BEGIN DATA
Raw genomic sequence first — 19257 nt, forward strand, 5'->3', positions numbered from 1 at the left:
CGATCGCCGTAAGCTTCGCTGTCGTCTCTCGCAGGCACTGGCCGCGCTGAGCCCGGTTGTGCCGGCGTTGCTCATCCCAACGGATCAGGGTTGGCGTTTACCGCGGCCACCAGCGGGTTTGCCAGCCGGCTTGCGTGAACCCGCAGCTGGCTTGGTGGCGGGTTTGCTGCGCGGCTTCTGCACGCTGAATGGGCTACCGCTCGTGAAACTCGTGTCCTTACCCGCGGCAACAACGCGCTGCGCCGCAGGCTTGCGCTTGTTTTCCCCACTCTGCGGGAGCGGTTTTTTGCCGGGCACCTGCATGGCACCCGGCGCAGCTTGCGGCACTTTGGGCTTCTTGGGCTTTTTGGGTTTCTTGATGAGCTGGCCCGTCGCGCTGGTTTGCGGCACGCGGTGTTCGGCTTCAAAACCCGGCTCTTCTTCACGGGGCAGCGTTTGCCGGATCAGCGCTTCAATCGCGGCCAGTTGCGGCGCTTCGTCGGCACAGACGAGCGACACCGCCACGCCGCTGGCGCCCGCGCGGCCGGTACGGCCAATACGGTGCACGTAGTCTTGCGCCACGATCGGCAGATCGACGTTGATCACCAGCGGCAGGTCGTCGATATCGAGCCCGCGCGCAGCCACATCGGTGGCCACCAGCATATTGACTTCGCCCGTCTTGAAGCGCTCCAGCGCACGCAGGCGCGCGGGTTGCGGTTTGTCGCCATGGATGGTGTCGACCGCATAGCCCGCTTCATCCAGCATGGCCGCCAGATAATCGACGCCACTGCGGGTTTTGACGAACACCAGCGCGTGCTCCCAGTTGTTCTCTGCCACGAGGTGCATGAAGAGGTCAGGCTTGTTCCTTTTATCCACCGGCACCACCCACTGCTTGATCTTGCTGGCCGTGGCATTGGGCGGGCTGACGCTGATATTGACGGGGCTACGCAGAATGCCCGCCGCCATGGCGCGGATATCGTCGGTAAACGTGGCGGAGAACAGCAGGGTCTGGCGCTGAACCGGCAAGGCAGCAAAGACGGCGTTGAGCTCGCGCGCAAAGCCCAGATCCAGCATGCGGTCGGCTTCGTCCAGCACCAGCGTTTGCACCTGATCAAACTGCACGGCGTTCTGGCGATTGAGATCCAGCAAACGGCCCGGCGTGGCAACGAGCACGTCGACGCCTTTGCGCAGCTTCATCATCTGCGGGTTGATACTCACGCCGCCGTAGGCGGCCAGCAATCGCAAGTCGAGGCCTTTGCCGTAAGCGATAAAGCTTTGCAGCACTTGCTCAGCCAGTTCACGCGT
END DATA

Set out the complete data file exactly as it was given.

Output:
Raw genomic sequence first — 19257 nt, forward strand, 5'->3', positions numbered from 1 at the left:
CGATCGCCGTAAGCTTCGCTGTCGTCTCTCGCAGGCACTGGCCGCGCTGAGCCCGGTTGTGCCGGCGTTGCTCATCCCAACGGATCAGGGTTGGCGTTTACCGCGGCCACCAGCGGGTTTGCCAGCCGGCTTGCGTGAACCCGCAGCTGGCTTGGTGGCGGGTTTGCTGCGCGGCTTCTGCACGCTGAATGGGCTACCGCTCGTGAAACTCGTGTCCTTACCCGCGGCAACAACGCGCTGCGCCGCAGGCTTGCGCTTGTTTTCCCCACTCTGCGGGAGCGGTTTTTTGCCGGGCACCTGCATGGCACCCGGCGCAGCTTGCGGCACTTTGGGCTTCTTGGGCTTTTTGGGTTTCTTGATGAGCTGGCCCGTCGCGCTGGTTTGCGGCACGCGGTGTTCGGCTTCAAAACCCGGCTCTTCTTCACGGGGCAGCGTTTGCCGGATCAGCGCTTCAATCGCGGCCAGTTGCGGCGCTTCGTCGGCACAGACGAGCGACACCGCCACGCCGCTGGCGCCCGCGCGGCCGGTACGGCCAATACGGTGCACGTAGTCTTGCGCCACGATCGGCAGATCGACGTTGATCACCAGCGGCAGGTCGTCGATATCGAGCCCGCGCGCAGCCACATCGGTGGCCACCAGCATATTGACTTCGCCCGTCTTGAAGCGCTCCAGCGCACGCAGGCGCGCGGGTTGCGGTTTGTCGCCATGGATGGTGTCGACCGCATAGCCCGCTTCATCCAGCATGGCCGCCAGATAATCGACGCCACTGCGGGTTTTGACGAACACCAGCGCGTGCTCCCAGTTGTTCTCTGCCACGAGGTGCATGAAGAGGTCAGGCTTGTTCCTTTTATCCACCGGCACCACCCACTGCTTGATCTTGCTGGCCGTGGCATTGGGCGGGCTGACGCTGATATTGACGGGGCTACGCAGAATGCCCGCCGCCATGGCGCGGATATCGTCGGTAAACGTGGCGGAGAACAGCAGGGTCTGGCGCTGAACCGGCAAGGCAGCAAAGACGGCGTTGAGCTCGCGCGCAAAGCCCAGATCCAGCATGCGGTCGGCTTCGTCCAGCACCAGCGTTTGCACCTGATCAAACTGCACGGCGTTCTGGCGATTGAGATCCAGCAAACGGCCCGGCGTGGCAACGAGCACGTCGACGCCTTTGCGCAGCTTCATCATCTGCGGGTTGATACTCACGCCGCCGTAGGCGGCCAGCAATCGCAAGTCGAGGCCTTTGCCGTAAGCGATAAAGCTTTGCAGCACTTGCTCAGCCAGTTCACGCGT